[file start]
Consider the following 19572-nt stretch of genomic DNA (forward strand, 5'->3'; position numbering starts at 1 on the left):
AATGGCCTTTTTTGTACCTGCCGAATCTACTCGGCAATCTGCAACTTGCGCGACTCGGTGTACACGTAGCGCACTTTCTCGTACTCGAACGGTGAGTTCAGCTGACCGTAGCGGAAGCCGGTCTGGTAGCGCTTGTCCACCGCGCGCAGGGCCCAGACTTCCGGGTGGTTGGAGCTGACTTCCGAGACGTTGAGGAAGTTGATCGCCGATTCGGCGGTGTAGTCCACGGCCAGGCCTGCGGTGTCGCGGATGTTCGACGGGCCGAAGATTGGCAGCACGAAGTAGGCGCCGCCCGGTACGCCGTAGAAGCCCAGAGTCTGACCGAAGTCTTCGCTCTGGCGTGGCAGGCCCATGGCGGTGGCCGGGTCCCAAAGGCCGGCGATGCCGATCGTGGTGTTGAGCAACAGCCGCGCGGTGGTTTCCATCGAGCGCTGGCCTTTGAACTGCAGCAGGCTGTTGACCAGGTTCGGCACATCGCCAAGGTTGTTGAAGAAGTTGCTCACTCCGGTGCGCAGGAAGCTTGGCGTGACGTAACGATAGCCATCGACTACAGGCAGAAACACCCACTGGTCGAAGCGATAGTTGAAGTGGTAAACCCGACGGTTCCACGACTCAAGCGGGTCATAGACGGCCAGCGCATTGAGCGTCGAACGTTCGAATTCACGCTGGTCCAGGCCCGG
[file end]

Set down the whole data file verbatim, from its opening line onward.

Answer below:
Consider the following 19572-nt stretch of genomic DNA (forward strand, 5'->3'; position numbering starts at 1 on the left):
AATGGCCTTTTTTGTACCTGCCGAATCTACTCGGCAATCTGCAACTTGCGCGACTCGGTGTACACGTAGCGCACTTTCTCGTACTCGAACGGTGAGTTCAGCTGACCGTAGCGGAAGCCGGTCTGGTAGCGCTTGTCCACCGCGCGCAGGGCCCAGACTTCCGGGTGGTTGGAGCTGACTTCCGAGACGTTGAGGAAGTTGATCGCCGATTCGGCGGTGTAGTCCACGGCCAGGCCTGCGGTGTCGCGGATGTTCGACGGGCCGAAGATTGGCAGCACGAAGTAGGCGCCGCCCGGTACGCCGTAGAAGCCCAGAGTCTGACCGAAGTCTTCGCTCTGGCGTGGCAGGCCCATGGCGGTGGCCGGGTCCCAAAGGCCGGCGATGCCGATCGTGGTGTTGAGCAACAGCCGCGCGGTGGTTTCCATCGAGCGCTGGCCTTTGAACTGCAGCAGGCTGTTGACCAGGTTCGGCACATCGCCAAGGTTGTTGAAGAAGTTGCTCACTCCGGTGCGCAGGAAGCTTGGCGTGACGTAACGATAGCCATCGACTACAGGCAGAAACACCCACTGGTCGAAGCGATAGTTGAAGTGGTAAACCCGACGGTTCCACGACTCAAGCGGGTCATAGACGGCCAGCGCATTGAGCGTCGAACGTTCGAATTCACGCTGGTCCAGGCCCGG